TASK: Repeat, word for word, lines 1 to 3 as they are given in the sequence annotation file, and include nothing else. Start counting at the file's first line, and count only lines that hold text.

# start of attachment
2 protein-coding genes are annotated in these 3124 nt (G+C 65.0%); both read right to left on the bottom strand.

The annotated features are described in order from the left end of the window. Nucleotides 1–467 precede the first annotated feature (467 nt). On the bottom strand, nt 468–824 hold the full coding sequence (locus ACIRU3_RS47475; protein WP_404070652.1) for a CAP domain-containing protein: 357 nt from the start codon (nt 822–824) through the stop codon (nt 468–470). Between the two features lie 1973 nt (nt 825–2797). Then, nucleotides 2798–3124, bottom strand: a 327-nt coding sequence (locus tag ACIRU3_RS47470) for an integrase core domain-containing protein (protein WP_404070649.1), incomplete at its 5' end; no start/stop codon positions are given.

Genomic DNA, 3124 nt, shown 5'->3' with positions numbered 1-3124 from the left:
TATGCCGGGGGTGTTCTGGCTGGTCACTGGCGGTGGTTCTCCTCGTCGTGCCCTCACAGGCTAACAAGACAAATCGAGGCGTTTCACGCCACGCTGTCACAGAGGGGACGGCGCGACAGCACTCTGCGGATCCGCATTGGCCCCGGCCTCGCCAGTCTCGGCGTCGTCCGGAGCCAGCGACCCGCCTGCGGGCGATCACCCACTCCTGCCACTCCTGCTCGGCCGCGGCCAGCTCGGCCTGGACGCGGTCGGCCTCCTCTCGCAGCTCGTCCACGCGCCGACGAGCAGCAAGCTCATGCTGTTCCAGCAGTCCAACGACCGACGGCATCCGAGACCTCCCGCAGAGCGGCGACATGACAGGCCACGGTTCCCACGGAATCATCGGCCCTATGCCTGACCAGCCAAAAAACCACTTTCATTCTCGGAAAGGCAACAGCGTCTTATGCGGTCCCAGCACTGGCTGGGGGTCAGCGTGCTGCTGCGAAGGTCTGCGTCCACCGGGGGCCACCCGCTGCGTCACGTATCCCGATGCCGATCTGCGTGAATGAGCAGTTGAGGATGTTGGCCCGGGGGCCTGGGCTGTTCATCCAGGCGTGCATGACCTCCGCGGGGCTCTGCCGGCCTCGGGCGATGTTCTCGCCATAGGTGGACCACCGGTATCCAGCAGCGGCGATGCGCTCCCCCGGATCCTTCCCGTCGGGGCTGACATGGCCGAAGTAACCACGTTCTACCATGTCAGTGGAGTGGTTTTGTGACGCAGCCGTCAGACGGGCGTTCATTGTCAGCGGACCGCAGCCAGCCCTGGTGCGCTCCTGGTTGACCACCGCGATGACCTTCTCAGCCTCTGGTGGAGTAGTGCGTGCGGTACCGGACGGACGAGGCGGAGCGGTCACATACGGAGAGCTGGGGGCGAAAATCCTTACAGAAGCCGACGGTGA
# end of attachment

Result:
2 protein-coding genes are annotated in these 3124 nt (G+C 65.0%); both read right to left on the bottom strand.

The annotated features are described in order from the left end of the window. Nucleotides 1–467 precede the first annotated feature (467 nt). On the bottom strand, nt 468–824 hold the full coding sequence (locus ACIRU3_RS47475; protein WP_404070652.1) for a CAP domain-containing protein: 357 nt from the start codon (nt 822–824) through the stop codon (nt 468–470). Between the two features lie 1973 nt (nt 825–2797). Then, nucleotides 2798–3124, bottom strand: a 327-nt coding sequence (locus tag ACIRU3_RS47470) for an integrase core domain-containing protein (protein WP_404070649.1), incomplete at its 5' end; no start/stop codon positions are given.

Genomic DNA, 3124 nt, shown 5'->3' with positions numbered 1-3124 from the left: